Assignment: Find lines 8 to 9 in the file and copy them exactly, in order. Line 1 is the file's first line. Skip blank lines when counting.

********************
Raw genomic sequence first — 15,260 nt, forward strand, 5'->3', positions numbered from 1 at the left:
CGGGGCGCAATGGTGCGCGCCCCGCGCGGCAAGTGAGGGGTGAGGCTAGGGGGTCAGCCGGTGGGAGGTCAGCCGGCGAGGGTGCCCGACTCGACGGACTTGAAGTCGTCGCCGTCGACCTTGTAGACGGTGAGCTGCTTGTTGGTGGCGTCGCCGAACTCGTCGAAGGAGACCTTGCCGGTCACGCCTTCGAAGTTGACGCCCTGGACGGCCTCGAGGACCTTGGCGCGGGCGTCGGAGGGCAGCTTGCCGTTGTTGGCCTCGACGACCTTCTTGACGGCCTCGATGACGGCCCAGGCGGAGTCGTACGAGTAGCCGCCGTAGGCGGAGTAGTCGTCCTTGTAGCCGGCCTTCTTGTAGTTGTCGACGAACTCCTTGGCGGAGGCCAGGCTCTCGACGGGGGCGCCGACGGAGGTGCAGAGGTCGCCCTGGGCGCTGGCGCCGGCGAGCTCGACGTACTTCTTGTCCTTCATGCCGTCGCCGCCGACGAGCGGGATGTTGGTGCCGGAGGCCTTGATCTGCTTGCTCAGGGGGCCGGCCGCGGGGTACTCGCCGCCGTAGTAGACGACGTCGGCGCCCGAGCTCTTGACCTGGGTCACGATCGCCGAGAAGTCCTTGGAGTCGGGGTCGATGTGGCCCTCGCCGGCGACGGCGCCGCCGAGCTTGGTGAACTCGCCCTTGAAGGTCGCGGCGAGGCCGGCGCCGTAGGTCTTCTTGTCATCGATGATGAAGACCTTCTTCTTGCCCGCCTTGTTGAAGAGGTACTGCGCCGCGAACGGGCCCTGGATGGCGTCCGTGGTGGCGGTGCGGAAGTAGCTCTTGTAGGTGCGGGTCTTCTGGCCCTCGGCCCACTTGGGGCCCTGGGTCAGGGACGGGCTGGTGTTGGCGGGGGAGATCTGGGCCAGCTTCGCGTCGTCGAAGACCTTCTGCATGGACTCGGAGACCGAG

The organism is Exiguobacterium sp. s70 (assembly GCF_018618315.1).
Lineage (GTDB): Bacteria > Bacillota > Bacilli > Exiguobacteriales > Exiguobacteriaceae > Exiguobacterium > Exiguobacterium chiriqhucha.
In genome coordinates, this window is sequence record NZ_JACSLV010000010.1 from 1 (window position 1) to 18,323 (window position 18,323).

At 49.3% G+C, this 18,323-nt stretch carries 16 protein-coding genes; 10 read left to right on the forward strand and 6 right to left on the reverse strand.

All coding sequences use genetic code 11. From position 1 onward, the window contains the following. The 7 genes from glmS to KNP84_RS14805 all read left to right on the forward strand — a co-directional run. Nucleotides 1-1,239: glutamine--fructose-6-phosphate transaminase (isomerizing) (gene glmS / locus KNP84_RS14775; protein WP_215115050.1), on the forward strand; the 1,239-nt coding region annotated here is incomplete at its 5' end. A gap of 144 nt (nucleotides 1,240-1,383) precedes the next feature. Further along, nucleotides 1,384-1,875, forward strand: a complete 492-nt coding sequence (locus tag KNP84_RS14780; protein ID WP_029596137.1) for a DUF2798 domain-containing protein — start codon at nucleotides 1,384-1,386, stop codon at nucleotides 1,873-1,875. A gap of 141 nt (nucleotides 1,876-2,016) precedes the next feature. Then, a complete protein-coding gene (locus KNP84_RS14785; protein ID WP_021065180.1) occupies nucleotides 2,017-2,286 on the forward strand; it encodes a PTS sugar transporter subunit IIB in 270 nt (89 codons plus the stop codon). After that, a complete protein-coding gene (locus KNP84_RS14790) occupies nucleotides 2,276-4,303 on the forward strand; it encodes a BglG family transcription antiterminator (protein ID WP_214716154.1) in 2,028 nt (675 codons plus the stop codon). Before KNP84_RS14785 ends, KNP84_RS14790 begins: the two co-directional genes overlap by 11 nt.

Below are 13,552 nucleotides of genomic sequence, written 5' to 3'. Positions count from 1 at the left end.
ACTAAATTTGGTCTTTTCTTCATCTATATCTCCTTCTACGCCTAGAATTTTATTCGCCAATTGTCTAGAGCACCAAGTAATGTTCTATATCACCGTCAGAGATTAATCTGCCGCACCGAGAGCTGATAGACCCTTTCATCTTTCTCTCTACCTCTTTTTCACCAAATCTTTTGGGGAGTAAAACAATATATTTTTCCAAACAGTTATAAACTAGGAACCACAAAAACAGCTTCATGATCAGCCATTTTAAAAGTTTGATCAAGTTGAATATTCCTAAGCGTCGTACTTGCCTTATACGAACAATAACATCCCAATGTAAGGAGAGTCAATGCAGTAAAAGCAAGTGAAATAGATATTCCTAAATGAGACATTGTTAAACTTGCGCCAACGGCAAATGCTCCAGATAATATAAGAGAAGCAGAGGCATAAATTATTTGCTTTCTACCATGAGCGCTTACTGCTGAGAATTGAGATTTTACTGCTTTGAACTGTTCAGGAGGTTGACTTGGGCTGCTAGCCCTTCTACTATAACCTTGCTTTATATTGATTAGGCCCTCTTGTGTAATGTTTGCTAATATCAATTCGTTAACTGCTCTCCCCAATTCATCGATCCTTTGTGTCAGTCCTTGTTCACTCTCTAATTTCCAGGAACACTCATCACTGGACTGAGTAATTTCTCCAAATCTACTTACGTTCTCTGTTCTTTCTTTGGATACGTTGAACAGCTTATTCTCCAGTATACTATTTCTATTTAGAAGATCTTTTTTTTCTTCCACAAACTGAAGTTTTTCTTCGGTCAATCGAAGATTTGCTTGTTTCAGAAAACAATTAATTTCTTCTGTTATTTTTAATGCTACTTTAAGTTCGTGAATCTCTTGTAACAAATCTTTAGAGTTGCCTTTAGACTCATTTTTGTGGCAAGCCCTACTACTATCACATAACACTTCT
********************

Below are 13,552 nucleotides of genomic sequence, written 5' to 3'. Positions count from 1 at the left end.
ACTAAATTTGGTCTTTTCTTCATCTATATCTCCTTCTACGCCTAGAATTTTATTCGCCAATTGTCTAGAGCACCAAGTAATGTTCTATATCACCGTCAGAGATTAATCTGCCGCACCGAGAGCTGATAGACCCTTTCATCTTTCTCTCTACCTCTTTTTCACCAAATCTTTTGGGGAGTAAAACAATATATTTTTCCAAACAGTTATAAACTAGGAACCACAAAAACAGCTTCATGATCAGCCATTTTAAAAGTTTGATCAAGTTGAATATTCCTAAGCGTCGTACTTGCCTTATACGAACAATAACATCCCAATGTAAGGAGAGTCAATGCAGTAAAAGCAAGTGAAATAGATATTCCTAAATGAGACATTGTTAAACTTGCGCCAACGGCAAATGCTCCAGATAATATAAGAGAAGCAGAGGCATAAATTATTTGCTTTCTACCATGAGCGCTTACTGCTGAGAATTGAGATTTTACTGCTTTGAACTGTTCAGGAGGTTGACTTGGGCTGCTAGCCCTTCTACTATAACCTTGCTTTATATTGATTAGGCCCTCTTGTGTAATGTTTGCTAATATCAATTCGTTAACTGCTCTCCCCAATTCATCGATCCTTTGTGTCAGTCCTTGTTCACTCTCTAATTTCCAGGAACACTCATCACTGGACTGAGTAATTTCTCCAAATCTACTTACGTTCTCTGTTCTTTCTTTGGATACGTTGAACAGCTTATTCTCCAGTATACTATTTCTATTTAGAAGATCTTTTTTTTCTTCCACAAACTGAAGTTTTTCTTCGGTCAATCGAAGATTTGCTTGTTTCAGAAAACAATTAATTTCTTCTGTTATTTTTAATGCTACTTTAAGTTCGTGAATCTCTTGTAACAAATCTTTAGAGTTGCCTTTAGACTCATTTTTGTGGCAAGCCCTACTACTATCACATAACACTTCT